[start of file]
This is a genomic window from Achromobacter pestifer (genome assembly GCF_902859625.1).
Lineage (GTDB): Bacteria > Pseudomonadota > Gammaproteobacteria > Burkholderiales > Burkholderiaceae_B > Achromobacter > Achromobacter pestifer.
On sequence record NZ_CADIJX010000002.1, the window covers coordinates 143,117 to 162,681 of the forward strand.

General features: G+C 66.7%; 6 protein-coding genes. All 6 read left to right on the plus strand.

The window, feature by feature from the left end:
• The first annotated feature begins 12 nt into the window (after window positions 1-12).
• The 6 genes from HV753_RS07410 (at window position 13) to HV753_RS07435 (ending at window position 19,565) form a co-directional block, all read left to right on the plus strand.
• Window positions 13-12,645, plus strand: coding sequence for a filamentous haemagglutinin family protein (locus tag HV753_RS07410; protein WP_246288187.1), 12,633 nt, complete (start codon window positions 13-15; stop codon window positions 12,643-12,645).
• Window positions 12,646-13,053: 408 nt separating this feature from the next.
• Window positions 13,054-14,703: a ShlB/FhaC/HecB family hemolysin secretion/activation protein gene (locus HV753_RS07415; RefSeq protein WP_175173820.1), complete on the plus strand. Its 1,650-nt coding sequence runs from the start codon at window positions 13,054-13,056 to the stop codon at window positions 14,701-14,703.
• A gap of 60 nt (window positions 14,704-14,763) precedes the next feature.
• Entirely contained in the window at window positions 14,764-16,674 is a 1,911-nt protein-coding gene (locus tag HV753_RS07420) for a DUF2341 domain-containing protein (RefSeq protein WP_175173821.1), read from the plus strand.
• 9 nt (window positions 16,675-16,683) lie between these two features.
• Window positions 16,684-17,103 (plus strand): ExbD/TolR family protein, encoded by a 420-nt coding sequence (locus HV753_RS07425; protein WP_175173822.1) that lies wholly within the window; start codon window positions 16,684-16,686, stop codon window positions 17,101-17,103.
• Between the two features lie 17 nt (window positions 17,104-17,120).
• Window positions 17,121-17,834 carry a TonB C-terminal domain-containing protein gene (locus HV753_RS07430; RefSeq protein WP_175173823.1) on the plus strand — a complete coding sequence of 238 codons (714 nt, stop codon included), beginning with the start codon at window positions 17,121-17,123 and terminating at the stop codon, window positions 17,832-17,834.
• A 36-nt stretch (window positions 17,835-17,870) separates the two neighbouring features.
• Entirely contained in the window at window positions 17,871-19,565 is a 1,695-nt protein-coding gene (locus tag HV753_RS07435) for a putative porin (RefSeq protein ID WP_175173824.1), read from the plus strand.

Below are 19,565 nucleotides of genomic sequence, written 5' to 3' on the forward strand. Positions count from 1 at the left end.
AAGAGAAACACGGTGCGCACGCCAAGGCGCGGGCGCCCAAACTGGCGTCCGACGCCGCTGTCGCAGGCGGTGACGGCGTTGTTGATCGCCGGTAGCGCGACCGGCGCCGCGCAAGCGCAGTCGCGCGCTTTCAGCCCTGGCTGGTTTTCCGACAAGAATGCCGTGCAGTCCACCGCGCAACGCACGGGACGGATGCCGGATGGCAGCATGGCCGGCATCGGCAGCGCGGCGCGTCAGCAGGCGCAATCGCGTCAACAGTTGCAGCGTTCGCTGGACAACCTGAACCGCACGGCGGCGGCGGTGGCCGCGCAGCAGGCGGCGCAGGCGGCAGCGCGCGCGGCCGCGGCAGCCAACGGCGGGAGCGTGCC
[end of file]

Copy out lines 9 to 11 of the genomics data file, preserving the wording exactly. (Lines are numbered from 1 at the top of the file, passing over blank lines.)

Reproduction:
• Window positions 12,646-13,053: 408 nt separating this feature from the next.
• Window positions 13,054-14,703: a ShlB/FhaC/HecB family hemolysin secretion/activation protein gene (locus HV753_RS07415; RefSeq protein WP_175173820.1), complete on the plus strand. Its 1,650-nt coding sequence runs from the start codon at window positions 13,054-13,056 to the stop codon at window positions 14,701-14,703.
• A gap of 60 nt (window positions 14,704-14,763) precedes the next feature.